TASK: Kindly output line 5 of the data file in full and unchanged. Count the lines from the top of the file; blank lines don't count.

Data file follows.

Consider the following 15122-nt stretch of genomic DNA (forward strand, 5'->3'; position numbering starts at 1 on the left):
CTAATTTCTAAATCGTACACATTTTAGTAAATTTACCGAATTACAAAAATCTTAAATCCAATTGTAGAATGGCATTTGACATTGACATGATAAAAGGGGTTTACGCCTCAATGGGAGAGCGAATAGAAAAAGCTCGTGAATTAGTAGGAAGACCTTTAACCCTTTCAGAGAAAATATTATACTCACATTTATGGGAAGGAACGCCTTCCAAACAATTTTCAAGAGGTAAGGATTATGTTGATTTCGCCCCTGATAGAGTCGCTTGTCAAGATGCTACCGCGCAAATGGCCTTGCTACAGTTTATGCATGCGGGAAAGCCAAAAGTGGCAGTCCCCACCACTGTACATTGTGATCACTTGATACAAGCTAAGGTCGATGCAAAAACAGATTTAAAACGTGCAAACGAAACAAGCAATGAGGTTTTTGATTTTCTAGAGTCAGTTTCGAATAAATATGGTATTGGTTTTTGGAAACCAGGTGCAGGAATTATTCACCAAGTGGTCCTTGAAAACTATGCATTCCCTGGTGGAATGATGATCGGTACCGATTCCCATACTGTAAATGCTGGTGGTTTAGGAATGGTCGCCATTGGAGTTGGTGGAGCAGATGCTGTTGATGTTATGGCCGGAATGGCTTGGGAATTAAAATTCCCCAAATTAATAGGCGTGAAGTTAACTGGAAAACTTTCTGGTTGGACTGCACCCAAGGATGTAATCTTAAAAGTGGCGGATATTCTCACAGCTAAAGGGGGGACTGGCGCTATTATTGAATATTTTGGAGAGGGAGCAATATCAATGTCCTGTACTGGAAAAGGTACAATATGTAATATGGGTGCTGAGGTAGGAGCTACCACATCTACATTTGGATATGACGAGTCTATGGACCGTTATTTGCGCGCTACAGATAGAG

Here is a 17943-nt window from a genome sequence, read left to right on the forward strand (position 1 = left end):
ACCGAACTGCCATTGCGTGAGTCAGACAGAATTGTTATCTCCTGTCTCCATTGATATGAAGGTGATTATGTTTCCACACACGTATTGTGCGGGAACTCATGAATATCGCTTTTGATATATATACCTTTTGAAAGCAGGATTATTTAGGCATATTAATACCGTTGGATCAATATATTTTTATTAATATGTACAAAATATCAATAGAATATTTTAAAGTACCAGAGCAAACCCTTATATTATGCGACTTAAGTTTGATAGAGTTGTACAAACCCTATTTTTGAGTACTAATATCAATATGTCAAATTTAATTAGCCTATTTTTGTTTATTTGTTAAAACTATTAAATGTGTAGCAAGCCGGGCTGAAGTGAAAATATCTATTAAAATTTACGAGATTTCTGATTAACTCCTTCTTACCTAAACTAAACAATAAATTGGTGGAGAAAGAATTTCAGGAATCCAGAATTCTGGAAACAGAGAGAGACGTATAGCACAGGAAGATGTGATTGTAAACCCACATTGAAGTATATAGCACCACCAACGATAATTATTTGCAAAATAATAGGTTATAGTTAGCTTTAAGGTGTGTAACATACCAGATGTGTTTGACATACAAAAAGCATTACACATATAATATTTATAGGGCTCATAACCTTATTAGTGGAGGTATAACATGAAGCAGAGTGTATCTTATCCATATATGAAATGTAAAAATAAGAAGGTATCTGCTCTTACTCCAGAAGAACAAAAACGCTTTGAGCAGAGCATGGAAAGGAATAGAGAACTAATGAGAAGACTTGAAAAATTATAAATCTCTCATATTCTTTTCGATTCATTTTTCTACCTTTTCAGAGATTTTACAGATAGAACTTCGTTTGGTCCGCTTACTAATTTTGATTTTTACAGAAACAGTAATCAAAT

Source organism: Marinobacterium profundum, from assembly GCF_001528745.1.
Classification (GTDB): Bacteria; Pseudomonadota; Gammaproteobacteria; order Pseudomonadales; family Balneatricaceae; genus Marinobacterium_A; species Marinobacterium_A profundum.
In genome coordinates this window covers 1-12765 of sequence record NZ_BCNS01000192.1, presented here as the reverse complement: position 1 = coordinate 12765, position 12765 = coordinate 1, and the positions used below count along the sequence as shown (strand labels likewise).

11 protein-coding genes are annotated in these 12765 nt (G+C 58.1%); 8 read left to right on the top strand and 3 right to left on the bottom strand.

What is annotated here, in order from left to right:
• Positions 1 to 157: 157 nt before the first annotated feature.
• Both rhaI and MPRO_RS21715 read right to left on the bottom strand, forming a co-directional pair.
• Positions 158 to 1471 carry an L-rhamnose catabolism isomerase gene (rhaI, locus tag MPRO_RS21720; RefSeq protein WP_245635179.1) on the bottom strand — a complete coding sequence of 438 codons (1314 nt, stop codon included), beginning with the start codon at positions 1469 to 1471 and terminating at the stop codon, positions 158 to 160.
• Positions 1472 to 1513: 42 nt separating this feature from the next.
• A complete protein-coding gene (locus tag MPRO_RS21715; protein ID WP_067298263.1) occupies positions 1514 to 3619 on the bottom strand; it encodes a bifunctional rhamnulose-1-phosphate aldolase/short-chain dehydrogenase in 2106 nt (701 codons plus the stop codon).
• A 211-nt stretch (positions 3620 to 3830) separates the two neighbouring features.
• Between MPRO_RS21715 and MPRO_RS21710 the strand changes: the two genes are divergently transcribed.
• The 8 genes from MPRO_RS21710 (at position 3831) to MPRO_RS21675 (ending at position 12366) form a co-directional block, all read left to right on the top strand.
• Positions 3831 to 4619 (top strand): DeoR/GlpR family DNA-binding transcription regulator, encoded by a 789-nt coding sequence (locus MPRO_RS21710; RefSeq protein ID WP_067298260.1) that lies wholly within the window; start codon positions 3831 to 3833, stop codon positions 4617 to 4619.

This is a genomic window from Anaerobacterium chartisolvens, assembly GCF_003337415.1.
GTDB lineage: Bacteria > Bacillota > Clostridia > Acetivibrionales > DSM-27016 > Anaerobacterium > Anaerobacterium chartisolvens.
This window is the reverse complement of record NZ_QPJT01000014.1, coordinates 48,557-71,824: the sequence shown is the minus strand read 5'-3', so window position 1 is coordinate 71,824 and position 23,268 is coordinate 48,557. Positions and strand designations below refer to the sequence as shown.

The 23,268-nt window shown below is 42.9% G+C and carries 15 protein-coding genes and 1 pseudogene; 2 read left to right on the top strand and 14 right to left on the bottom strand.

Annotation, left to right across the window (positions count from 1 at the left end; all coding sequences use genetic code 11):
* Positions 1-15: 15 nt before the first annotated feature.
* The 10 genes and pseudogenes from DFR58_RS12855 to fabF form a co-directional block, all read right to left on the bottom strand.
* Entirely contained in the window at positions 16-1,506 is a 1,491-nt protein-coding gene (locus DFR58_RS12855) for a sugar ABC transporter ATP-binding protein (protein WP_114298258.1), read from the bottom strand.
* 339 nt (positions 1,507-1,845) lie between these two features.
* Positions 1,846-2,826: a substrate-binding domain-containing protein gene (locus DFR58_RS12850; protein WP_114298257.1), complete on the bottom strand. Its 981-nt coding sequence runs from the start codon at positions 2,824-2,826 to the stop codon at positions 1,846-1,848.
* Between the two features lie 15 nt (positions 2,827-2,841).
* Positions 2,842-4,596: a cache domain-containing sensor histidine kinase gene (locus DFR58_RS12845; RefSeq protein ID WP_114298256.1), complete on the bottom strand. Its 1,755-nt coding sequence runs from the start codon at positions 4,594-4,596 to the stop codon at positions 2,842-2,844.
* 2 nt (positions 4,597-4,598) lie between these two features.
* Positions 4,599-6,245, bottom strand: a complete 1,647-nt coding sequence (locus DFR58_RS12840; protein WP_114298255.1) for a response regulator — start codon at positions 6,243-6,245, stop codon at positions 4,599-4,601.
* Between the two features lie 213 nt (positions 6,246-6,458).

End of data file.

Source organism: Marinobacterium profundum, from assembly GCF_001528745.1.